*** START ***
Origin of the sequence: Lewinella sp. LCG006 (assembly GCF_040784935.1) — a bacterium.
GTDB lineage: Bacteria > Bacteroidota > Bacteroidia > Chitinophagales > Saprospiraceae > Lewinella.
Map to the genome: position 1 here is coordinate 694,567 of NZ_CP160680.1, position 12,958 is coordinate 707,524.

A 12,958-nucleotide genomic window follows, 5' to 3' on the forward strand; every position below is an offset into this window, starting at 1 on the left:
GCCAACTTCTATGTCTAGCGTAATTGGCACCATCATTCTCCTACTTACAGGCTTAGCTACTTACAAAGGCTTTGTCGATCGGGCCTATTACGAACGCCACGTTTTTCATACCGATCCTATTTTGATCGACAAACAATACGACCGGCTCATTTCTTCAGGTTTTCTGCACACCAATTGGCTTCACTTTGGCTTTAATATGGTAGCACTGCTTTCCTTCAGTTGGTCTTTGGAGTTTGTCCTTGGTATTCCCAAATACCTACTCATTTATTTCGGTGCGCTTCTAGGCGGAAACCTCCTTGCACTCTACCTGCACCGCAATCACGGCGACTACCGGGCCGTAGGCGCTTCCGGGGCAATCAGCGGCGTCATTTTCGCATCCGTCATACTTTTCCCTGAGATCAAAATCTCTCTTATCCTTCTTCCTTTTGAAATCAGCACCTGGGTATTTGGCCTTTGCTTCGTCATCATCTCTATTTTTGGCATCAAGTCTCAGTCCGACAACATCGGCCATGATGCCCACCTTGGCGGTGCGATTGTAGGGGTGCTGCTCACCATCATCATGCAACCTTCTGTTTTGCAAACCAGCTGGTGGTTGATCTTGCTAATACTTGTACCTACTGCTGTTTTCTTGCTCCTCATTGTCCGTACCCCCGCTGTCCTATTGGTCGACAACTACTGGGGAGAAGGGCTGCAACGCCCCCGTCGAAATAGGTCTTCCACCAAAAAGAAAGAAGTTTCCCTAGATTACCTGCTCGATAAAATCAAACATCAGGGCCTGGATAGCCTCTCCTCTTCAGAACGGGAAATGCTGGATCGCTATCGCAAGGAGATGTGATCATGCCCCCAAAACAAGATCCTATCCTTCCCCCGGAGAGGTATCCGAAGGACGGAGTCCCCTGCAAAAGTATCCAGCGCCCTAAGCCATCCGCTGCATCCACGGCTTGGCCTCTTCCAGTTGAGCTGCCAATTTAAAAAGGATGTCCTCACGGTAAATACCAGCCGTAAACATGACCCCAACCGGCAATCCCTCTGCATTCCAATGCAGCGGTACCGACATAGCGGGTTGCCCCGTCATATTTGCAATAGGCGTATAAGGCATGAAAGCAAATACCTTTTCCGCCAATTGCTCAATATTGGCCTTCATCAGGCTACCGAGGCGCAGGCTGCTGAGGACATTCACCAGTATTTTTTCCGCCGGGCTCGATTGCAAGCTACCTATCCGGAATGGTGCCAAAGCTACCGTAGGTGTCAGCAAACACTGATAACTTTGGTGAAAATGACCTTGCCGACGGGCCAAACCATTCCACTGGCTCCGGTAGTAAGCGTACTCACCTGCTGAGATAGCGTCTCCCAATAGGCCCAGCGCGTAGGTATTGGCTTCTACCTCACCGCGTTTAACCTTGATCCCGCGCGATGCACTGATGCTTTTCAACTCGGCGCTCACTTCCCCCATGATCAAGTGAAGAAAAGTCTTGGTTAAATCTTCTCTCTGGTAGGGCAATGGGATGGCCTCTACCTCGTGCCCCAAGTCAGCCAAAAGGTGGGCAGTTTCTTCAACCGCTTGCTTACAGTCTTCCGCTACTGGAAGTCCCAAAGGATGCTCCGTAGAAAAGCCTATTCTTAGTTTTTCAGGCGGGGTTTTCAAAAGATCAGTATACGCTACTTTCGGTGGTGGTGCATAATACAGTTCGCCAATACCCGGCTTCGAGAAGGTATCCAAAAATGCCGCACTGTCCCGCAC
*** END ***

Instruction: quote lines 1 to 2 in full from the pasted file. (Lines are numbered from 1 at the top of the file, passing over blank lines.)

Origin of the sequence: Lewinella sp. LCG006 (assembly GCF_040784935.1) — a bacterium.
GTDB lineage: Bacteria > Bacteroidota > Bacteroidia > Chitinophagales > Saprospiraceae > Lewinella.